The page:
Extra ORT can be given if the patient is still thirsty. Frequent small sips are usually tolerated better than a large drink. Check that the patient (or parent/carer) can understand the instructions supplied with the ORT sachets or effervescent tablets and can measure the necessary amounts of clean water. Recommence normal feeds and diet after 24h (or earlier if the diarrhoea has settled or the patient is hungry). Give further ORT if the diarrhoea continues. A child with acute diarrhoea requires daily review (usually by the GP), but should be seen earlier if he becomes more ill (especially if drowsy or pyrexial) or if vomiting and/or diarrhoea worsens. Home-made salt and sugar mixtures for ORT are liable to be dangerously inaccurate. If nothing else is available, one may use salt 2.5mL (half a standard 5mL spoonful) and sugar 20mL (four × 5mL spoonfuls) in 1 pint (500mL) of cooled boiled water. Drugs other than ORT are rarely required in gastroenteritis. An antiemetic (eg prochlorperazine 12.5mg IM or prochlorperazine 3mg buccal) is occasionally helpful in adults, but do not use it in children, in whom the side effects can be troublesome. Prolonged vomiting requires investigation and usually hospital admission. Anti-diarrhoeal drugs (eg kaolin, codeine phosphate, loperamide) are contraindicated in children and rarely needed in adults: they may aggravate nausea and vomiting and occasionally cause ileus. Antibiotics are only needed in special circumstances. Most episodes of gastroenteritis are brief and many are caused by viruses and not helped by antibiotics. Patients with amoebiasis, giardiasis, Campylobacter or Shigella infections may need antibiotics: refer to an Infectious Diseases unit for treatment and follow-up. Antibiotics are occasionally useful in traveller’s diarrhoea before a long journey or an important meeting: trimethoprim (200mg bd PO for 5days) or ciprofloxacin (500mg bd PO for 2days: see the BNF or data sheet about side effects and warnings). P.219
P.220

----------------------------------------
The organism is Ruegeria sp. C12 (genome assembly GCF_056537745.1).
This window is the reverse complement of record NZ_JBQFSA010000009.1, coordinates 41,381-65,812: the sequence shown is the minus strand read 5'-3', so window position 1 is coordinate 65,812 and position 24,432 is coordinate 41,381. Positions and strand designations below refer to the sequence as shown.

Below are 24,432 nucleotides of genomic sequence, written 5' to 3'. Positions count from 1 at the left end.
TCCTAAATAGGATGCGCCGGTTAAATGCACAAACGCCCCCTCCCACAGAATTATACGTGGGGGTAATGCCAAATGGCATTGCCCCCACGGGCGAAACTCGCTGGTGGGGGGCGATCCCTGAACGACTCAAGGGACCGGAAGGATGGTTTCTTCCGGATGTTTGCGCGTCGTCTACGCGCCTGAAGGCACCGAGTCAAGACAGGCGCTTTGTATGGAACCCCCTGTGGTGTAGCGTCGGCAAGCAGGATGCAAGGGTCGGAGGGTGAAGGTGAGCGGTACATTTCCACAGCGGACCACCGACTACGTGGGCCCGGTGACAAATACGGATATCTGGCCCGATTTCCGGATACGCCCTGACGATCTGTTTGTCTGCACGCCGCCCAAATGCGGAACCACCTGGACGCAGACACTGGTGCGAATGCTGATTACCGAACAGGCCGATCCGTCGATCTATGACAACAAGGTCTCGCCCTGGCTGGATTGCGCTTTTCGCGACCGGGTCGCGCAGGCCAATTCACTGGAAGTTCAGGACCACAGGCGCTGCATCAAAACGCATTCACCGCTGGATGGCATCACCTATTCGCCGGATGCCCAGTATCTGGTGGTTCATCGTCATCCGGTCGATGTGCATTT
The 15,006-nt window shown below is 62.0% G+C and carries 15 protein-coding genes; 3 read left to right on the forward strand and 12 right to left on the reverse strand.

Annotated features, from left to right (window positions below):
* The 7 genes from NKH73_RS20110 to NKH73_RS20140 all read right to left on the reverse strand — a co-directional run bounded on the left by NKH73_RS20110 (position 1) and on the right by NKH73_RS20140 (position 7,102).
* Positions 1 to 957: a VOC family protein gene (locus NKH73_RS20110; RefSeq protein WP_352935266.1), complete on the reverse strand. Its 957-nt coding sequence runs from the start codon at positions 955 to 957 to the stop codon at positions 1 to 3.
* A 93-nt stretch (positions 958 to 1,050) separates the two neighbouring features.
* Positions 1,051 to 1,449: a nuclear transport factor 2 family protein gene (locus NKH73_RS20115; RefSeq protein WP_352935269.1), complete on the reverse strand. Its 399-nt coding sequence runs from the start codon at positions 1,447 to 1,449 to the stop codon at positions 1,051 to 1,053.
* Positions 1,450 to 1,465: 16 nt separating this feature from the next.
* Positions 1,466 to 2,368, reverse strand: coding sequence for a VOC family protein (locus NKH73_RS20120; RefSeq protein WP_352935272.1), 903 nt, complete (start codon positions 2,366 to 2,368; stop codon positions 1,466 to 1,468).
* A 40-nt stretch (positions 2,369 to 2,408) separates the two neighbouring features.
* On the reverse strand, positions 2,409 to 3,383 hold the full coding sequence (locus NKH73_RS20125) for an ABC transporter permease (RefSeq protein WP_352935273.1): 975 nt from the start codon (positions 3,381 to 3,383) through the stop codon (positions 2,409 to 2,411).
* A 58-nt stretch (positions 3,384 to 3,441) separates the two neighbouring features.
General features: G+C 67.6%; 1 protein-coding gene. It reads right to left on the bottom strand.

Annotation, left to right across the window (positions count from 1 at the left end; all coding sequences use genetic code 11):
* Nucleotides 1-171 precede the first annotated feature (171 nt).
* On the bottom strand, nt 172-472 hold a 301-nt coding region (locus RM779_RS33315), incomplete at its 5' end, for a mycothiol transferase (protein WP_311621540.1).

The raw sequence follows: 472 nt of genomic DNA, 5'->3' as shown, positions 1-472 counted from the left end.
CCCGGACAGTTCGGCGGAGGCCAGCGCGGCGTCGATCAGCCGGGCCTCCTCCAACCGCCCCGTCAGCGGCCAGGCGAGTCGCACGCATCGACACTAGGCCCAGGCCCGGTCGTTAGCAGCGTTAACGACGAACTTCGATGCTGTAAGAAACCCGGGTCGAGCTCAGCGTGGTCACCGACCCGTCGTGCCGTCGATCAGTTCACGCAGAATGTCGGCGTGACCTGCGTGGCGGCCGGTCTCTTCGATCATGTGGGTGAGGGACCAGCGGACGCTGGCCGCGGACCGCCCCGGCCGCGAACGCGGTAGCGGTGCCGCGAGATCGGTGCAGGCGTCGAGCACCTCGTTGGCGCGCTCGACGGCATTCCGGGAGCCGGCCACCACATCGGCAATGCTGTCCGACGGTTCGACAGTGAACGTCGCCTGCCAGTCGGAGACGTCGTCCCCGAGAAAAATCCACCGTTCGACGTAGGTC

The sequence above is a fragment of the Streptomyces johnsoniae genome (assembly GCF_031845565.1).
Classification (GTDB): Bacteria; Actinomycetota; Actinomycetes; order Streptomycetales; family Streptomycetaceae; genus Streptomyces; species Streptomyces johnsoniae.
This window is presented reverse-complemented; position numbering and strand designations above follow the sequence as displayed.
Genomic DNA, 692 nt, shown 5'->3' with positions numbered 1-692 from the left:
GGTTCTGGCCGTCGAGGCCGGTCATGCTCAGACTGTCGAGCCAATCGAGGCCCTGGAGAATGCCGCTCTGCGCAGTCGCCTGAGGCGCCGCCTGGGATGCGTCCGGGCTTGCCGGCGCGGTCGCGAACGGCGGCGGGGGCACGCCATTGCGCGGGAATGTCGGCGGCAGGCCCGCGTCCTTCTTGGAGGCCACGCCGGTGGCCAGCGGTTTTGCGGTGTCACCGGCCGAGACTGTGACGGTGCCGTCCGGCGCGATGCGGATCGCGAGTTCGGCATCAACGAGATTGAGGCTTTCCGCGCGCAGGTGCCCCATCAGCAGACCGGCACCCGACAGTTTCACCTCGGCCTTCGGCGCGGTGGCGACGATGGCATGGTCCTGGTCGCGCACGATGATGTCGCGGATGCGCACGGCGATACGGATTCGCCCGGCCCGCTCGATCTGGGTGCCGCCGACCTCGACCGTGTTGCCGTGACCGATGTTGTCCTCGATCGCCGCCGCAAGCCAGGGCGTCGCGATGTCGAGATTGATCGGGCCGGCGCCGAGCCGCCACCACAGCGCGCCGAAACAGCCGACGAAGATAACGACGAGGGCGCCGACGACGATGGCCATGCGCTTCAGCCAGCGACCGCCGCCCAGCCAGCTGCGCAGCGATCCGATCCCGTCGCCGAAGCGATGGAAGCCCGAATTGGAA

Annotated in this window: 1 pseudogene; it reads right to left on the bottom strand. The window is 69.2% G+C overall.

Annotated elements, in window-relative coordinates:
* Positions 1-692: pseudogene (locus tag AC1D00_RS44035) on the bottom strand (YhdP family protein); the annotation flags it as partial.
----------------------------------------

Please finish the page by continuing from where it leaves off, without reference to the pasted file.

Infestations Worms The most common helminthic infection seen in the UK is the threadworm Enterobius vermicularis. This causes anal itching, especially at night. Sometimes intact worms (length 5-13mm, diameter 0.1-0.5mm) are seen in the faeces. Unwashed fingers transmit ova from the perianal skin to the mouth. Personal hygiene is important in treatment and in prevention of reinfection (hand-washing and nail-scrubbing before each meal and after every visit to the toilet). A bath immediately after getting up removes ova laid overnight. All members of the family require treatment with mebendazole or piperazine (see BNF). Other helminthic infections include roundworms, hookworms and tapeworms. Obtain advice from departments of tropical medicine (see p238). Lice Humans may be infected by the body louse (Pediculosis humanis corporis), head louse (Pediculosis humanis capitis) or the ‘crab’/pubic louse (Phthirus pubis). Head lice are common in school children: infection is not related to lack of hygiene or the length of hair. Adult lice are 3-4mm long, vary in colour from white to grey-black and attach themselves firmly to the scalp at the base of hairs. The egg cases (‘nits’) are white and 1-2mm in diameter, glued firmly to the base of hairs and moving outwards as the hair grows. Head lice cause intense itching which may suggest the diagnosis. Secondary infection may result in impetigo. Head lice are usually treated with permethrin, malathion or carbaryl, repeated after 7days (see BNF). Drug-resistant lice occur in some areas. Wet combing to remove head lice takes time and is possibly less effective than drug treatment. Infection by body lice is related to poor hygiene and infrequent washing of clothes. Body lice are found in the seams of clothing and sometimes in body hair. Treatment is with malathion. Clothes can be disinfected by boiling or by machine laundering and ironing. Body lice may transmit ricketsial diseases (louse-borne typhus) and other infections. Crab lice are usually transmitted sexually. They cause itching in pubic hair areas. Occasionally children become infested on eyelashes or eyebrows. Treat with permethrin, malathion or carbaryl (see BNF). Sexual partners or other family members may also need treatment. Consider other coexisting venereal diseases. Fleas There are many different types of flea. They cause itchy bites with linear erythematous papules. Treat with calamine lotion and an oral antihistamine (eg chlorphenamine) if itching is severe. A long-acting insecticide is needed in the house, especially in cracks in the floor and under furniture. All household cats and dogs must be treated for fleas. Fleas can transmit many infections, including plague, typhus and Q fever. Scabies Scabies is caused by infestation with a mite, Sarcoptes scabiei, which is about 0.2-0.4mm long and burrows into the skin. It is most often found in the finger webs and on the flexor aspect of the wrists. After 4-6wks, intense itching occurs, especially at night or after a hot shower. Burrows (3-15mm long) may be apparent, especially on palpation of affected skin. Genital lesions are reddish and nodular. Secondary bacterial infection may occur. Scabies can be confirmed by microscopy of scrapings from suspected lesions. Treat with malathion or permethrin (see BNF). Treat all members of the household at once. Calamine lotion and an oral antihistamine may help to relieve itching. P.221